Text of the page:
Building for band and why it should have to wait
Among the slew of construction and deconstruction projects currently underway, there is another significant undertaking beginning on campus. This is the new building for the University of Massachusetts Marching Band, and it is going to cost us – big. The total price tag associated with this project is an estimated $5.7 million.
And concerned student fee and tax payers have paid for about $4.5 million of it.
Given recent precedents of unrivaled government spending, this relatively small value may not at first appear worrisome. At a time when numbers like $300 billion to $800 billion are regularly thrown around Washington on a six-month schedule like it is the federal government’s new favorite guessing game, it is not surprising how easily people are willing to accept the cost of the marching band building. Perhaps they are so desensitized by the unparalleled numbers about which we hear on national news, or maybe they don’t realize just how serious the University’s budget problem is. Whatever the reason may be, people apparently do not seem to think the cost of projects like the marching band building, which will be near Dickinson Hall, is a big enough problem to collectively oppose.
Now, before I delve into what will inevitably inspire dozens of angry hate letters, I feel like I should briefly discuss the context of the latest construction endeavor on campus. The marching band has been without a stable place to practice and store its things since 1997 when the Old Chapel was condemned and could no longer be used for its space. Since then, the band has practiced on the fields, where one can imagine the elements would prove inconvenient, and other areas like the Fine Arts Center, which offers less than ideal room to accommodate the entire group of over 300. Currently, they are using the Arnold House in Northeast as an office area, where space is already limited.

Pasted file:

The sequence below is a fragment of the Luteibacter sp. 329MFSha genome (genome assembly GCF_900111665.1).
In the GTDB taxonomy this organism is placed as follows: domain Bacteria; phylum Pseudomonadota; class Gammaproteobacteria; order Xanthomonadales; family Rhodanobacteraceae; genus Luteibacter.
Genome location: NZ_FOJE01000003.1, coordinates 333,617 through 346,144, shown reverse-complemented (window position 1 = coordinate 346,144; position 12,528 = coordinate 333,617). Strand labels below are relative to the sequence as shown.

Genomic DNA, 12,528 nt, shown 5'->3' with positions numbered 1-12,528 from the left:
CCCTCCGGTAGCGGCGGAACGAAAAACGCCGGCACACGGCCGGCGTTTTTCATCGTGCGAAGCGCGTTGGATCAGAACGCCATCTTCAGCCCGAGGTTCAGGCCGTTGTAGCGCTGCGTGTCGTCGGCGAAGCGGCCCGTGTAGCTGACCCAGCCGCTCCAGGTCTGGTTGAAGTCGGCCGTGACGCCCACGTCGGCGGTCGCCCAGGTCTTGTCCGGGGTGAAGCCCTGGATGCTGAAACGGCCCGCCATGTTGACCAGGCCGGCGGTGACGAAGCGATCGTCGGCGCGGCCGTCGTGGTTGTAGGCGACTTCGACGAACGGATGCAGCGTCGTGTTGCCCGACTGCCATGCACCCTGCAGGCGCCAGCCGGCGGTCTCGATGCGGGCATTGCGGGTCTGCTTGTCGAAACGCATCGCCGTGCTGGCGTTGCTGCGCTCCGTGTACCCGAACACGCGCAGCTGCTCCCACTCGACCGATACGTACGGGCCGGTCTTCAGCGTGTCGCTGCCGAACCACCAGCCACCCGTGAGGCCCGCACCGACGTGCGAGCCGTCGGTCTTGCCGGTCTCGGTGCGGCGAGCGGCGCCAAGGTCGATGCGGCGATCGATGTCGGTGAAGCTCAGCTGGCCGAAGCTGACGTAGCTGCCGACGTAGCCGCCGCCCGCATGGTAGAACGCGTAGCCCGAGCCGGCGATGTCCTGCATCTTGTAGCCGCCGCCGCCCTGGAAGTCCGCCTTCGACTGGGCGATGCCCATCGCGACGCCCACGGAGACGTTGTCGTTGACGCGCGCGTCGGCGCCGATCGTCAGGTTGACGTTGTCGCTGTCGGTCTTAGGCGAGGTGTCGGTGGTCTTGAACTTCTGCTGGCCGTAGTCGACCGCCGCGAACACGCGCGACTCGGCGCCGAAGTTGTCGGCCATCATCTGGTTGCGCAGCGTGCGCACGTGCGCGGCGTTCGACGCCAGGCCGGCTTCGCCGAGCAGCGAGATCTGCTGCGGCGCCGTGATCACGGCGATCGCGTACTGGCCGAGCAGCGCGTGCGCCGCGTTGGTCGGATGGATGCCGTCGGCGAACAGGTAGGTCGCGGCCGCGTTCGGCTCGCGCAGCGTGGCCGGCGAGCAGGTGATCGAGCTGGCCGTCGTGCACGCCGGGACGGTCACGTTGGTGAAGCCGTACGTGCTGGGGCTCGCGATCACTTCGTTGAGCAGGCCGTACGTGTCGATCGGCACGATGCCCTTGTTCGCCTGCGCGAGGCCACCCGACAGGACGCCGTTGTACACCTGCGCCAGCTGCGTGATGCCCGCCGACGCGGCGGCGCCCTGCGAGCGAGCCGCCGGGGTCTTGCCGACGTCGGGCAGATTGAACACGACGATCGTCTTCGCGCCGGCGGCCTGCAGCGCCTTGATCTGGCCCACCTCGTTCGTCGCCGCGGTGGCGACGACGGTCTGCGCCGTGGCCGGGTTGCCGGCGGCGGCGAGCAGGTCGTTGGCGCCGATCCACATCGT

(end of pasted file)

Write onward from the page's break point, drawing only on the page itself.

Now, let’s be honest with our campus state of affairs. This past spring, Chancellor Robert Holub met with The Collegian, the Amherst Wire and MassLive regarding to the University of Massachusetts’ budget. Holub spoke of the estimated $46 million budget deficit and discussed what it will mean for students. In the discussion, he said that class scheduling will be “tighter next year than it is this year.”
You may be woefully familiar with how frustrating class scheduling can be due to seat unavailability. I am quite sure you are familiar with the fees increasing each year. Now, the UMass administration thinks it is a good idea to spend $4.5 million it does not have in the first place and make you pay for it, either through fees or tax dollars. This is appalling, and you should be vocally upset about this.
I want everyone reading this to write a personal letter to the UMass administration. In it, openly condemn its decision to approve the building plans for these projects. Do not think your single voice will be too transient to matter. Go to your computer or get a pen, and write a letter letting the UMass administration know that already struggling students do not want more financial burdens and that the trend of incessantly starting new construction projects is clearly not helping them. Do this even if you write only two or three sentences. It will not take you five minutes. There is a point at which the line in the sand must be drawn, and that power belongs to you as an individual.
One great misconception of the cost of making these new buildings on campus is that the total cost of the project is equal to estimated construction costs. This is false. Factor into the initial estimates the costs – regular state inspections, maintenance, staffing, renovations and zoning regulations – and consider the fact that these costs would exist indeterminately. Suddenly, the plethora of new buildings on campus doesn’t seem so financially practical or appealing. And we don’t need another one with more screeching, drilling and beeping noises coming from ugly machinery in ditches surrounded by hunter orange fencing.
Band members are understandably excited about the making of this building, even if some of them will not be around to enjoy it when it is completed. What they are failing to recognize is that, regardless of how wonderful it may be, and regardless of how relatively insignificant $4.5 million is compared to other things, projects like this play into a larger system of unbridled spending, and the new cost will only hurt us more. To recover from debt, people have to make sacrifices and restrain spending. If we are not willing to make those sacrifices and put our luxuries on hold, we are going to find ourselves in a situation far worse than one where we have to play our instruments outside in the cold.
Brian Benson is a Collegian columnist. He can be reached at firstname.lastname@example.org.